The last several years have seen cracks in the hegemony of bourgeois electoral politics unlike anything we’ve seen since the beginning of the neoliberal era in the late 1970s. Tens of thousands of radicalizing young people have been mobilized in progressive campaigns and have aspirations of socialism.
The contradictions of this moment will be sharply felt. Mass layers of people are discontent and want alternatives to neoliberal politics including the Clintonite Democratic Party. Many will be drawn toward progressive Democrats and Democratic Party primary challenges. Some of these efforts will likely be fruitful in the short term, but we can’t expect them to lead to anything transformative in the medium to long term, and the pressure on organizers to remain within the orbit of the Democratic Party will be immense despite the sharp criticisms many have of the party.
The Green Party has grown and been somewhat revitalized but remains marginal, with its victories limited to scattered and minor local seats. It is simply not seen as a serious alternative by the great majority of people joining the resistance, and no interventions from small socialist organizations are going to change that.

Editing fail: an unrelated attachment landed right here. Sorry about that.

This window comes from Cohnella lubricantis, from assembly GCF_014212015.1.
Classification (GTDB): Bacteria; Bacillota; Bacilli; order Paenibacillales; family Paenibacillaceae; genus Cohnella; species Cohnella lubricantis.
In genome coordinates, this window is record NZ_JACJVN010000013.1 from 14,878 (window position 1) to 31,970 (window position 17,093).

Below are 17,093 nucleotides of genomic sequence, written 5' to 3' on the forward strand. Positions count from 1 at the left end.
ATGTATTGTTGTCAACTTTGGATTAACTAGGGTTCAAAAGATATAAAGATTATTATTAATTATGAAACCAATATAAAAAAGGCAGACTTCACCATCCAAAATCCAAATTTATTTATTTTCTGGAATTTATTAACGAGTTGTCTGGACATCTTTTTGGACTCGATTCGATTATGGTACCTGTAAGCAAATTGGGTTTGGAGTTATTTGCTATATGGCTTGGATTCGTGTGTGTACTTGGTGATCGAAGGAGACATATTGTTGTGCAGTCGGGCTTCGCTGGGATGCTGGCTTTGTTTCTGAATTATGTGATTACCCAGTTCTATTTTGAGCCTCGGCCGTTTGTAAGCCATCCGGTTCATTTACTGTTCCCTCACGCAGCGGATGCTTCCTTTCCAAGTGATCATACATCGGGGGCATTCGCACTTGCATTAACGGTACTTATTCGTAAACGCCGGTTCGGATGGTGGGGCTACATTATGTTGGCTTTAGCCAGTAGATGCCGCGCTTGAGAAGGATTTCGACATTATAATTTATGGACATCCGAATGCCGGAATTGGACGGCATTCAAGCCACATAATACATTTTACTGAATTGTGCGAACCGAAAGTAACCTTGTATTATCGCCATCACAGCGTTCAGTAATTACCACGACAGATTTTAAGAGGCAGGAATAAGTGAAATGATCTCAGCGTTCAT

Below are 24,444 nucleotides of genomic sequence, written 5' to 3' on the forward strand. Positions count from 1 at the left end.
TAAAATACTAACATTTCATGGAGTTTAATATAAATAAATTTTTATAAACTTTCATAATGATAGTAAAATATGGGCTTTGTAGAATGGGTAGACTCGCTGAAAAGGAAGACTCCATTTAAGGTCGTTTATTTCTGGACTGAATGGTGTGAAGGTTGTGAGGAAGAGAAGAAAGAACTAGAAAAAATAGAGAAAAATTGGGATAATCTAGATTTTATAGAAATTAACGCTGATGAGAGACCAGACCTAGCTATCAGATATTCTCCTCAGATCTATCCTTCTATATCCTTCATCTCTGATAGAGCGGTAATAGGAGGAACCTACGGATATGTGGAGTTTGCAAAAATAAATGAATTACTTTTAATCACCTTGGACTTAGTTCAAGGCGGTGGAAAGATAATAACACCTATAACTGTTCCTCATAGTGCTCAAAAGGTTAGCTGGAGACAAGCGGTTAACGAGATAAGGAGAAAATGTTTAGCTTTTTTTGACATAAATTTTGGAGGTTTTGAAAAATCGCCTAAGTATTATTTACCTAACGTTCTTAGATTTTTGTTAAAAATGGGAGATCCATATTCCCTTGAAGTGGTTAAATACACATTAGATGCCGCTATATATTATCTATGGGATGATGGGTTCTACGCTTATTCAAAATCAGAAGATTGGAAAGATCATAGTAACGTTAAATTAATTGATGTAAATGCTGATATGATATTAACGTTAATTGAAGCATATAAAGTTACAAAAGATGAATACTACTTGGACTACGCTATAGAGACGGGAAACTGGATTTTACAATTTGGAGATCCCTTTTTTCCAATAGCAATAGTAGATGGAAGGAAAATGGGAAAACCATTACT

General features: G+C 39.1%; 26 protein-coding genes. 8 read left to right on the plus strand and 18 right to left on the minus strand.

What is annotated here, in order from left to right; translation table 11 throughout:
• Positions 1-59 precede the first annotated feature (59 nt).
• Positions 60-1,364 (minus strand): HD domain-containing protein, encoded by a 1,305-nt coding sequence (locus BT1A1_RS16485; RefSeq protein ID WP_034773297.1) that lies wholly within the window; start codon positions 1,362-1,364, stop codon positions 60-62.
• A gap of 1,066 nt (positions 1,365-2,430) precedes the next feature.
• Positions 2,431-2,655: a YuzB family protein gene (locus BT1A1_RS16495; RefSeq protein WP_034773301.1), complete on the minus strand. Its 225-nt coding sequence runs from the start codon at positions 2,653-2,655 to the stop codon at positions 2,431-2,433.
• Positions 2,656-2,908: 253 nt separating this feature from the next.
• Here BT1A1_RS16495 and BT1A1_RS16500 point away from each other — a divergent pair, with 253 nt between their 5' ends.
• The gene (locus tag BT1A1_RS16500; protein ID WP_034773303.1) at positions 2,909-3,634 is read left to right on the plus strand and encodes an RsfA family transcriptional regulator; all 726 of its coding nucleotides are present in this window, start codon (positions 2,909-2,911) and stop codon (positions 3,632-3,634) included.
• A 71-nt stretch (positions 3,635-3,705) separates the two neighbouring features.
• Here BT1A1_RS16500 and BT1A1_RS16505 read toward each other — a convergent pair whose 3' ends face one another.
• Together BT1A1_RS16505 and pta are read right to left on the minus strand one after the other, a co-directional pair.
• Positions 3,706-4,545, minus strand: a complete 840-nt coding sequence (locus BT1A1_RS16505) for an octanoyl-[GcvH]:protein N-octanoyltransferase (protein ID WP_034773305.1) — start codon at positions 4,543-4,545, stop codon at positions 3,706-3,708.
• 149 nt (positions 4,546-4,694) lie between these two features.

Arguments about de-prioritizing elections and building movements are similarly unlikely to be persuasive in the era of Trump and the violent incompetence of Republican dominance—and serious socialist strategy cannot forever dodge the question of elections and state power in any case.
We need an approach to electoral politics that can:
Win meaningful victories (both in terms of winning office and of winning strategic reforms);
Attract important layers of activists and give them an electoral vehicle that is widely seen as serious AND that remains structurally independent of the Democratic Party;
Build organization(s) that mobilize people, bridge gaps between social movements and electoral politics, and provide a grassroots base the means by which to hold candidates and elect officials accountable.
While conditions don’t yet exist for the creation of a new national party of a mass type and that meets the above criteria, we must continue to lay the groundwork for such a formation. To that end, we must struggle with some strategic questions:
What organization forms should our efforts employ?
What historical lessons might we draw on?
How do we coordinate left electoral efforts in the absence of a singular left party?